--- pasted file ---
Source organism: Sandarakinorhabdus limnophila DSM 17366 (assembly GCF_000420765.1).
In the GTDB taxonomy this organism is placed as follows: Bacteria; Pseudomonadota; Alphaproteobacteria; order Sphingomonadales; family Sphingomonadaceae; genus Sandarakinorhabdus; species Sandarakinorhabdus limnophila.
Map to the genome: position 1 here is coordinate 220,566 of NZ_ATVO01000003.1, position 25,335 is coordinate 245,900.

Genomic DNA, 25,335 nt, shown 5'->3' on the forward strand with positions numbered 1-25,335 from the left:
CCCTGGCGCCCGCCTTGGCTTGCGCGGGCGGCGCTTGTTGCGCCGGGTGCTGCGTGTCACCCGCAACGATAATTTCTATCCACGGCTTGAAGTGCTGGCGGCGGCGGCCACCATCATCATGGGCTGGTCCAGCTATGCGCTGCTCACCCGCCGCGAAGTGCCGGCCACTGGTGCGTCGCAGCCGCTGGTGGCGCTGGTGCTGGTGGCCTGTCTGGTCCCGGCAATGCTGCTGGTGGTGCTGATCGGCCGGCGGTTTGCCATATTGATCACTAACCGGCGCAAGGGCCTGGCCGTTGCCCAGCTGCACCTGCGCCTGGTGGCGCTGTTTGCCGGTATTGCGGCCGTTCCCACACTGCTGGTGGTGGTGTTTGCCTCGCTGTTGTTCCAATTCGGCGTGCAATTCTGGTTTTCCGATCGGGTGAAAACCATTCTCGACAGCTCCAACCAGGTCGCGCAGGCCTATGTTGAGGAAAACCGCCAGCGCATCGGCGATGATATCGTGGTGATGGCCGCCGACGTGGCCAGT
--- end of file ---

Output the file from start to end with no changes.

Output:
Source organism: Sandarakinorhabdus limnophila DSM 17366 (assembly GCF_000420765.1).
In the GTDB taxonomy this organism is placed as follows: Bacteria; Pseudomonadota; Alphaproteobacteria; order Sphingomonadales; family Sphingomonadaceae; genus Sandarakinorhabdus; species Sandarakinorhabdus limnophila.
Map to the genome: position 1 here is coordinate 220,566 of NZ_ATVO01000003.1, position 25,335 is coordinate 245,900.

Genomic DNA, 25,335 nt, shown 5'->3' on the forward strand with positions numbered 1-25,335 from the left:
CCCTGGCGCCCGCCTTGGCTTGCGCGGGCGGCGCTTGTTGCGCCGGGTGCTGCGTGTCACCCGCAACGATAATTTCTATCCACGGCTTGAAGTGCTGGCGGCGGCGGCCACCATCATCATGGGCTGGTCCAGCTATGCGCTGCTCACCCGCCGCGAAGTGCCGGCCACTGGTGCGTCGCAGCCGCTGGTGGCGCTGGTGCTGGTGGCCTGTCTGGTCCCGGCAATGCTGCTGGTGGTGCTGATCGGCCGGCGGTTTGCCATATTGATCACTAACCGGCGCAAGGGCCTGGCCGTTGCCCAGCTGCACCTGCGCCTGGTGGCGCTGTTTGCCGGTATTGCGGCCGTTCCCACACTGCTGGTGGTGGTGTTTGCCTCGCTGTTGTTCCAATTCGGCGTGCAATTCTGGTTTTCCGATCGGGTGAAAACCATTCTCGACAGCTCCAACCAGGTCGCGCAGGCCTATGTTGAGGAAAACCGCCAGCGCATCGGCGATGATATCGTGGTGATGGCCGCCGACGTGGCCAGT